Middlemarch by George Eliot has been sitting on my shelf, and
waiting at the back of my mind for several years now. Usually,
in the winter, I select a book by Dickens to while away the long
nights. But this year, I decided to read Middlemarch. I enjoyed
it and maybe you’re wondering if you’d like it, too.
Middlemarch is the name of the village that is the setting for the
long novel. Reading about mannerisms common to the folks
of 1831 Middlemarch is not terribly different from musing
about the mannerisms of people we know in our own lives
right now in 2015. Human nature is pretty consistent whenever
and wherever we live. I found myself often thinking of certain
people I know as I read about Casaubon or Rosamond . . .
The characters of Middlemarch generally are of the upper class
and comfortable financially. Three main families and their
offspring are followed—for better or worse. Pride, deceit, greed,
honesty, kindness—and other human traits pack the pages,
and George Eliot stays on her toes to keep the various plots building.
There is a curious codicil to a will, a young man prone to the
pleasures and terrors of gambling, the secret past of one of
the characters. And always, developing love stories among
the young people–some not happy, but hopelessly doomed.
Many of the romantic scenes are set on estates–and the
lovers often walk on “Yew Tree Walk.” Sound pretty?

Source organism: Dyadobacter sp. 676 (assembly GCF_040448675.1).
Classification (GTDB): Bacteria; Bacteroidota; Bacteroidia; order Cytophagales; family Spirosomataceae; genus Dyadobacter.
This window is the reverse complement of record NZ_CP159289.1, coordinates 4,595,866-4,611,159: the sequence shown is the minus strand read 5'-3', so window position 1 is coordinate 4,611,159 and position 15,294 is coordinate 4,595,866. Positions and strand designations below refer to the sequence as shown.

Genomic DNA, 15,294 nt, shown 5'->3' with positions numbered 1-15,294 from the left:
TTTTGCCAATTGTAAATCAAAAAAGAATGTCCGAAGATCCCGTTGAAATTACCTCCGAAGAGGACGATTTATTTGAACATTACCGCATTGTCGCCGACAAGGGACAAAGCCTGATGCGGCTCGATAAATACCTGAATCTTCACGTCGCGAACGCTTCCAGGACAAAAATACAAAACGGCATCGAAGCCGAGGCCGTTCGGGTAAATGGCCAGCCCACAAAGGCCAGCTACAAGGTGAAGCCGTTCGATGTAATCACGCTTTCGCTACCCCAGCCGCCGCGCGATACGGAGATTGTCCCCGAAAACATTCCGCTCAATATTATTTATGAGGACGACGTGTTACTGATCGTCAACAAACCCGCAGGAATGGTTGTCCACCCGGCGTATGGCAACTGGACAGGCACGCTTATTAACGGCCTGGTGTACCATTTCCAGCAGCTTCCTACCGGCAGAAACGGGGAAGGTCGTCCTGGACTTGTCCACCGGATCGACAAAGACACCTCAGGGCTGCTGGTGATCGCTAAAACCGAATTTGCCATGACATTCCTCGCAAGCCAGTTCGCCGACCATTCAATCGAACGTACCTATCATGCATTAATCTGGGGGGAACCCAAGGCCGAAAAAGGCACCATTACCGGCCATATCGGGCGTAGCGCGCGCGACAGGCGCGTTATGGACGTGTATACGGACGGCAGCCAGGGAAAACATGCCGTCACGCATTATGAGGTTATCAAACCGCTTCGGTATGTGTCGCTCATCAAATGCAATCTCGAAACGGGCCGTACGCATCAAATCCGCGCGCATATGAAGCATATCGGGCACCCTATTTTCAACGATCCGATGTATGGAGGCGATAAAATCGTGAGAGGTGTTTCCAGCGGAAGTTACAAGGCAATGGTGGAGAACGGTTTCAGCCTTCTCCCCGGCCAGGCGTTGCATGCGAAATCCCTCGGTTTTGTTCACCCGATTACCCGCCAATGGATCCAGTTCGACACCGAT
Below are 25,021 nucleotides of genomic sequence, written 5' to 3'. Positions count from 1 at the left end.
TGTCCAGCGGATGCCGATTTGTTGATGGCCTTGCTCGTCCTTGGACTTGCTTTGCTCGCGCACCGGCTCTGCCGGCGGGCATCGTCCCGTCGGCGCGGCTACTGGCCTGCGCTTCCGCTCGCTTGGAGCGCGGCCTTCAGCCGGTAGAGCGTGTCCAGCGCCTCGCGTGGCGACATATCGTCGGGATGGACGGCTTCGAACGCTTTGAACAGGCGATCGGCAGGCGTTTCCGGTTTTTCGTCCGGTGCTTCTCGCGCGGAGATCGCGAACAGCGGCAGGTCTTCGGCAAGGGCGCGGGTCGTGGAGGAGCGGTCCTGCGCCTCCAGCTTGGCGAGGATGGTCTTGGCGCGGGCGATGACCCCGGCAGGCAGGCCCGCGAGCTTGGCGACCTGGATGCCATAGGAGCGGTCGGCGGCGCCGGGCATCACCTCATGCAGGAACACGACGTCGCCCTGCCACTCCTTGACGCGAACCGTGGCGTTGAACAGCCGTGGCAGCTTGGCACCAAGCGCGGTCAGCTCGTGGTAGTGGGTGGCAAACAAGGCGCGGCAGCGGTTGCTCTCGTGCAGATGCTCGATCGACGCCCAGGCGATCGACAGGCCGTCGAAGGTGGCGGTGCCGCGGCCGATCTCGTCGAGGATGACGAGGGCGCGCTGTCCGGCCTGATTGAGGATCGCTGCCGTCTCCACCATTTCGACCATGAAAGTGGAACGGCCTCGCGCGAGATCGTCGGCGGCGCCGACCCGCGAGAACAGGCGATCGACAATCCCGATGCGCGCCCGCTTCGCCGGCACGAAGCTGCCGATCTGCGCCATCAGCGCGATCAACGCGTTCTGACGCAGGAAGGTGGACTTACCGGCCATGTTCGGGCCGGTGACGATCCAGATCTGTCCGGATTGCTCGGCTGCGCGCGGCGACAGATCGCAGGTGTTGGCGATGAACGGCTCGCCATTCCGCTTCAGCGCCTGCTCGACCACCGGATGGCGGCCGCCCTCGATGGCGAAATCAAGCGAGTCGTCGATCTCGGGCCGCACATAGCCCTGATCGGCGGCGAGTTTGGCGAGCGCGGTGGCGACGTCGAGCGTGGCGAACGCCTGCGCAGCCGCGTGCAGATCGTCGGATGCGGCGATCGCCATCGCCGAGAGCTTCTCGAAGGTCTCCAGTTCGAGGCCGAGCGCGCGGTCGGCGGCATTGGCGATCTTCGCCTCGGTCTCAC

Dorothea Brooke might be considered a feminist in today’s times
and she struck out to be her own person in Middlemarch but
was hindered through marriage. A woman in those days was
excused for having some “spunk” but it was frowned upon to be
too assertive, better to play the wifely submissive role and be
the best help possible to her husband. You might think the
difference in generations in this book would have changed this
viewpoint, but you would be surprised.
The marriages are as much a part of the book, could be
assumed to be characters almost, for the marriages of the
different couples are described and we learn of the sacrifices
and the deep love of some of the spouses.
My copy, Penguin Classics, furnished several pages of Notes in
the back, and I found that helpful to explain some of the references
cited in the book—-the Reform Bill, and other political actions of
the time, including the advent of railways.
The best part of reading this book was the ease in reading it. Even
though it is set in the timeframe of 1831, it seldom seems dated at all.
Instead, I found it to be a pleasant end to a busy day—an interlude
with the townspeople of Middlemarch, almost like dropping in for
a brief visit at a soap opera.
I think you would like the book—especially if you are willing to take
it leisurely—you aren’t involved in any lit classes, are you, where you
have to have it read in a week?
Give it a try—-I’d be pleased to know what you think.